“The summers in Szechwan were murderous, hotter and stickier than anywhere else in China,” recalls Mrs.
In many ways this dish resembles the classic Szechwanese cold dish, Bon Bon Chicken. Both feature cucumbers and cellophane noodles, but the sauce for Bon Bon Chicken contains sesame paste, while the sauce for this pork salad does not. In addition, this dish doesn’t have to be highly spiced. It is equally good with or without hot peppers.
Bring the water to a boil in a medium-sized saucepan. Add the pork chops, and when the water boils again reduce the flame and let the meat simmer for 10 to 15 minutes, depending on the thickness of the pork chops.
Put the cellophane noodles in a medium sized bowl and pour the hot water over them. Let soak for 10 minutes.
Peel the cucumbers and cut them in half crosswise. Cut each half lengthwise down the center and scoop out all the seeds in the middle, then slice the firm meat of the cucumbers into shreds 2 inches long and ⅛ inch wide, about the size and shape of a wooden matchstick. Put the shreds in a bowl.
Sprinkle the salt over the shredded cucumbers, mix well, and set aside for 10 minutes.
When the pork chops have boiled long enough for the meat to be cooked through, take them out of the pan and set them aside to cool for a few minutes. (Don’t discard the water in which they were cooked; you’ll need it for boiling the cellophane noodles.)
Drain the cellophane noodles. Bring the pork chop water to a furious boil, then drop the noodles into it. Let them boil for all of 3 minutes, drain them and rinse them under cold water.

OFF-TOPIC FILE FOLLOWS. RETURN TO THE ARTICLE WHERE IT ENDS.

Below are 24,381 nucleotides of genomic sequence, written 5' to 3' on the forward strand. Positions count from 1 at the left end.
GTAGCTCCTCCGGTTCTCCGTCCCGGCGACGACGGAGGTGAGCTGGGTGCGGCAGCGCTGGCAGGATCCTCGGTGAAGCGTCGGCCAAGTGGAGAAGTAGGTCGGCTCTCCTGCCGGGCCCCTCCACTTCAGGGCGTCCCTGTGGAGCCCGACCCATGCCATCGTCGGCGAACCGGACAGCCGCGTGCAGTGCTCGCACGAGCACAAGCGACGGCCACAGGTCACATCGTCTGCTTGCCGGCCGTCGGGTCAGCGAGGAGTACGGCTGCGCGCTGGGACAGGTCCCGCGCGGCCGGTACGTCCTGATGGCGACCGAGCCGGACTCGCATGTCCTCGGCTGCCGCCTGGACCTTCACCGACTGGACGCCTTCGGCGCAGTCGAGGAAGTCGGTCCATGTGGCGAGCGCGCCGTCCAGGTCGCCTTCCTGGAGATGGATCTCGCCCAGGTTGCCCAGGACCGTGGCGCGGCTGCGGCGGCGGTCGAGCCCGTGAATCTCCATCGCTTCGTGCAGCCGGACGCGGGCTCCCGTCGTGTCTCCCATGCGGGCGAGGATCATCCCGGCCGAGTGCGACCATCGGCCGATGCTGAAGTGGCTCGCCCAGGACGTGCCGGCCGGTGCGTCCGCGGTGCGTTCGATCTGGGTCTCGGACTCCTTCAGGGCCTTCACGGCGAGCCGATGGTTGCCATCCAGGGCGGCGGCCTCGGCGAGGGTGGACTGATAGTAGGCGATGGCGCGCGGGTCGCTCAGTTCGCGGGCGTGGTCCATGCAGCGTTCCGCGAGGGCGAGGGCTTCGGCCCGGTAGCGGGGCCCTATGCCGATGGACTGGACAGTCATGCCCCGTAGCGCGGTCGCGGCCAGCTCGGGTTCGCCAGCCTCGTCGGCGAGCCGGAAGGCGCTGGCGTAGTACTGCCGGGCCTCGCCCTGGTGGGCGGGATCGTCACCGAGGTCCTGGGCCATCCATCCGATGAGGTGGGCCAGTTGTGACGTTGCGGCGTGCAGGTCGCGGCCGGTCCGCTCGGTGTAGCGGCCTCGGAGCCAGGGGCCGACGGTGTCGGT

When the pork is cool enough to handle, cut away the bones and the fat and slice the lean meat into shreds, roughly the same size as the cucumbers.
Squeeze all the excess liquid out of the cucumber shreds with your hands. Put them into an attractive serving bowl and add the pork shreds to them.
Drain the cellophane noodles well and then chop them into segments about 3 inches long. Add them to the pork and cucumbers.
Clean the scallions, then cut them, both white part and green, into 2-inch lengths. Slice these into very fine slivers. Add the scallion shreds to the salad.
Smash the garlic cloves with the side of your cleaver, then peel. Put them in a small, steep-sided bowl or mortar.
Peel the ginger, then chop it into tiny pieces, about the size of a match head. Put, along with the salt, into the same bowl as the garlic. Using the handle of your cleaver, a wooden spoon, or a pestle, mash these ingredients together into a thick paste.
Add the soy sauce, sesame oil, vinegar, optional hot pepper flakes in oil and optional ground roasted Szechwan peppercorns to the smashed garlic and ginger. Stir the sauce thoroughly before you pour it over the salad, then mix the salad well so all the ingredients are covered with the sauce.
© 1976 Ellen Schrecker. All rights reserved.